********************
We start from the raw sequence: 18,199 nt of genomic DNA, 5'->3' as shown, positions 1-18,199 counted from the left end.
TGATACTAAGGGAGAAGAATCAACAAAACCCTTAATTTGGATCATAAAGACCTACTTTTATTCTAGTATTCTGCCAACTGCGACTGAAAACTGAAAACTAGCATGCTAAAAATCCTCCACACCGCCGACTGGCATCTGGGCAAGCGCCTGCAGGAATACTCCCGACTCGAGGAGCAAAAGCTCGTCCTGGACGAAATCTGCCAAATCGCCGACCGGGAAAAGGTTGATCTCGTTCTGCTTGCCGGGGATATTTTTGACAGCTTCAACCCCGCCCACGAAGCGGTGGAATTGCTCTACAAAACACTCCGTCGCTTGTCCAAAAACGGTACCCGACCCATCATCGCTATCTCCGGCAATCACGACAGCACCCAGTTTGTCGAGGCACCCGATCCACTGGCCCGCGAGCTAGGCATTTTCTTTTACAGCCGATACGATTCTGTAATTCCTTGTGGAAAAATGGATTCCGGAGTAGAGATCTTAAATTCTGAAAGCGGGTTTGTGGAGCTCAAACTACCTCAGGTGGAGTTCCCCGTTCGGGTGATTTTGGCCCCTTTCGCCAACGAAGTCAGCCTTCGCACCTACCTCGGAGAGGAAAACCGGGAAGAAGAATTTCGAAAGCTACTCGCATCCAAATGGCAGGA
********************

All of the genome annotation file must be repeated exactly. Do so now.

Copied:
We start from the raw sequence: 18,199 nt of genomic DNA, 5'->3' as shown, positions 1-18,199 counted from the left end.
TGATACTAAGGGAGAAGAATCAACAAAACCCTTAATTTGGATCATAAAGACCTACTTTTATTCTAGTATTCTGCCAACTGCGACTGAAAACTGAAAACTAGCATGCTAAAAATCCTCCACACCGCCGACTGGCATCTGGGCAAGCGCCTGCAGGAATACTCCCGACTCGAGGAGCAAAAGCTCGTCCTGGACGAAATCTGCCAAATCGCCGACCGGGAAAAGGTTGATCTCGTTCTGCTTGCCGGGGATATTTTTGACAGCTTCAACCCCGCCCACGAAGCGGTGGAATTGCTCTACAAAACACTCCGTCGCTTGTCCAAAAACGGTACCCGACCCATCATCGCTATCTCCGGCAATCACGACAGCACCCAGTTTGTCGAGGCACCCGATCCACTGGCCCGCGAGCTAGGCATTTTCTTTTACAGCCGATACGATTCTGTAATTCCTTGTGGAAAAATGGATTCCGGAGTAGAGATCTTAAATTCTGAAAGCGGGTTTGTGGAGCTCAAACTACCTCAGGTGGAGTTCCCCGTTCGGGTGATTTTGGCCCCTTTCGCCAACGAAGTCAGCCTTCGCACCTACCTCGGAGAGGAAAACCGGGAAGAAGAATTTCGAAAGCTACTCGCATCCAAATGGCAGGA